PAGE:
Wednesday Jul 01, 2009

Run an HPC Cluster...On your Laptop

With one free download, you can now turn your laptop into a virtual three-node HPC cluster that can be used to develop and run HPC applications, including MPI apps. We've created a pre-configured virtual machine that includes all the components you need:

Sun Studio C, C++, and Fortran compilers with performance analysis, debugging tools, and high-performance math library; Sun HPC ClusterTools -- MPI and runtime based on Open MPI; and Sun Grid Engine -- Distributed resource management and cloud connectivity

Inside the virtual machine, we use OpenSolaris 2009.06, the latest release of OpenSolaris, to create a virtual cluster using Solaris zones technology and have pre-configured Sun Grid Engine to manage it so you don't need to. MPI is ready to go as well---we've configured everything in advance.

If you haven't tried OpenSolaris before, this will also give you a chance to play with ZFS, with DTrace, with Time Slider (like Apple's Time Machine, but without the external disk) and a host of other cool new OpenSolaris capabilities.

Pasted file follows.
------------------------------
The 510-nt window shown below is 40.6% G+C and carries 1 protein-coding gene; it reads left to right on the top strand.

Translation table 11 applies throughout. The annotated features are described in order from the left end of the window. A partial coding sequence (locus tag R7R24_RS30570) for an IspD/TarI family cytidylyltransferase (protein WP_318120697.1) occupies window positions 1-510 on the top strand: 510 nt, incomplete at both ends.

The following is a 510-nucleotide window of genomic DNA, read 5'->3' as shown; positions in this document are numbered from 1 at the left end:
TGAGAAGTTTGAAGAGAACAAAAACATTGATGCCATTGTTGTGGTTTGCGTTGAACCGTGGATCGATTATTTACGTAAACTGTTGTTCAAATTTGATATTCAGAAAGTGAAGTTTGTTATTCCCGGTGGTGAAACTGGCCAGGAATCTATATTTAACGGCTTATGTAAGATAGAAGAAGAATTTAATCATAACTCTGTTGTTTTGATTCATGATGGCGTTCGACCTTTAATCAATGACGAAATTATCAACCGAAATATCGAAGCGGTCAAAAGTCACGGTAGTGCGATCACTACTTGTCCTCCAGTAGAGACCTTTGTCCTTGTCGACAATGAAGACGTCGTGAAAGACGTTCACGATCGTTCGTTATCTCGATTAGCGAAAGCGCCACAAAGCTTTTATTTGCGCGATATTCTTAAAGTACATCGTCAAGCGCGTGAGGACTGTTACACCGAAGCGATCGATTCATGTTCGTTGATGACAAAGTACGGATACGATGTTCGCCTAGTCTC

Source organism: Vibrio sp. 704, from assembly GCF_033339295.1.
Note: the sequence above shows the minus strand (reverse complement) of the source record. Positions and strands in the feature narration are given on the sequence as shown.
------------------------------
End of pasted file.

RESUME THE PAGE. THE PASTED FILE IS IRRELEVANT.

For full details on Sun HPC Software, Developer Edition for OpenSolaris check out the wiki.

To download the virtual image for VMware, go here. (VirtualBox image coming soon.)

If you have comments or questions, send us a note at hpcdev-discuss@opensolaris.org.


Thursday Dec 18, 2008

Fresh Bits: InfiniBand Updates for Solaris 10

Fresh InfiniBand bits for Solaris 10 Update 6 have just been announced by the IB Engineering Team:

The Sun InfiniBand Team is pleased to announce the availability of the Solaris InfiniBand Updates 2.1. This comprises updates to the previously available Solaris InfiniBand Updates 2. InfiniBand Updates 2 has been removed from the current download pages. (Previous versions of InfiniBand Updates need to be carefully matched to the OS Update versions that they apply to.)

The primary deliverable of Solaris InfiniBand Updates 2.1 is a set of updates of the Solaris driver supporting HCAs based on Mellanox's 4th generation silicon, ConnectX. These updates include the fixes that have been added to the driver since its original delivery, and functionality in this driver is equivalent to what was delivered as part of OpenSolaris 2008.11. In addition, there continues to be a cxflash utility that allows Solaris users to update firmware on the ConnectX HCAs. This utility is only to be used for ConnectX HCAs.